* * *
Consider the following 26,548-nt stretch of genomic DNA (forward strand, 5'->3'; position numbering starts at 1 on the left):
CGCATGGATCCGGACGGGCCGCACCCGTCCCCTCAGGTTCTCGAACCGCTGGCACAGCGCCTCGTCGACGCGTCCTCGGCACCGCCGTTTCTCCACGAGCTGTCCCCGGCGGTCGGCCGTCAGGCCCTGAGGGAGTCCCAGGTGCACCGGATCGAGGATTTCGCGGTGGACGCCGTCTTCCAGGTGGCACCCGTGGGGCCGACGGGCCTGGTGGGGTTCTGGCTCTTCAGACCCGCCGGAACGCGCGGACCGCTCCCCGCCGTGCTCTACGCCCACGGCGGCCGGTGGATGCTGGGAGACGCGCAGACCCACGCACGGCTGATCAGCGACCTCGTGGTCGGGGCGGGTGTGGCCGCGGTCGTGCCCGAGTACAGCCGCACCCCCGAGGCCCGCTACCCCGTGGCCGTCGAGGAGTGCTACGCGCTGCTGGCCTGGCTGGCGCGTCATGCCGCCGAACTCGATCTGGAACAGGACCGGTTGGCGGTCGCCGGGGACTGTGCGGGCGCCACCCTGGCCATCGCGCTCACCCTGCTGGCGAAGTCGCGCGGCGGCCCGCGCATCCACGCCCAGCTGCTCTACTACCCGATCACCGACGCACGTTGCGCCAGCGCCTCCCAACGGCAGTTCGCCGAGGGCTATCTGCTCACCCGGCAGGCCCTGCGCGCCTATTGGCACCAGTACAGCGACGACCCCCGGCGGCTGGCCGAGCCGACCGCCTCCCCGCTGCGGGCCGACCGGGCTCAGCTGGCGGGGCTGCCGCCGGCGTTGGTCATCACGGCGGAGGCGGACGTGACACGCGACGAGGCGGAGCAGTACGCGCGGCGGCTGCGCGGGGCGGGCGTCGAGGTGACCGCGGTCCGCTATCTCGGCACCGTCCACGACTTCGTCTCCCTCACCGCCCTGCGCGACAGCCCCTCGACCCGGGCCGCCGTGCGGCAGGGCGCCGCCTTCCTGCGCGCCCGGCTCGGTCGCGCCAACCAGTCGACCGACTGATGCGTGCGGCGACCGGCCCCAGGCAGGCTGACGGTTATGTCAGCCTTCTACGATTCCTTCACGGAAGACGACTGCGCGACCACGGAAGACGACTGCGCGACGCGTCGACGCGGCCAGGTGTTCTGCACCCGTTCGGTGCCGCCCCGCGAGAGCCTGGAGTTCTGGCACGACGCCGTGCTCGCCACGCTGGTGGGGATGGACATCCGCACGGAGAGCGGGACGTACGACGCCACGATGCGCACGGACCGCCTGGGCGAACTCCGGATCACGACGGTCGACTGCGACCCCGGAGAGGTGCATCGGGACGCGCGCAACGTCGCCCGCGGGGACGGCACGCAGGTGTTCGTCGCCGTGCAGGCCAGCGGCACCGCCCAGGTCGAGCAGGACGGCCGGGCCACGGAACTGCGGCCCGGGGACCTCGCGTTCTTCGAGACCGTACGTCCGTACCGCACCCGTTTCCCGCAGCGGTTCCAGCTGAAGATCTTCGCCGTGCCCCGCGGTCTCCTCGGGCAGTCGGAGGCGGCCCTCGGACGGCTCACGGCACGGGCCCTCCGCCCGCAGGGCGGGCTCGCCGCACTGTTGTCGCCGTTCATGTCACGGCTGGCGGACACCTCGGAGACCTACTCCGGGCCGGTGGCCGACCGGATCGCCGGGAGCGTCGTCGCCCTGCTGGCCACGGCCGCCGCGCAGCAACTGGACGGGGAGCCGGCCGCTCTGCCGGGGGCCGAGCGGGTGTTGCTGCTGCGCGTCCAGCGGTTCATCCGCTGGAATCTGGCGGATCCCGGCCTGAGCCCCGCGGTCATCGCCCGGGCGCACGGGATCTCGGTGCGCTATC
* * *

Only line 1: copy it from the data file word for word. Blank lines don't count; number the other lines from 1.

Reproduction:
Consider the following 26,548-nt stretch of genomic DNA (forward strand, 5'->3'; position numbering starts at 1 on the left):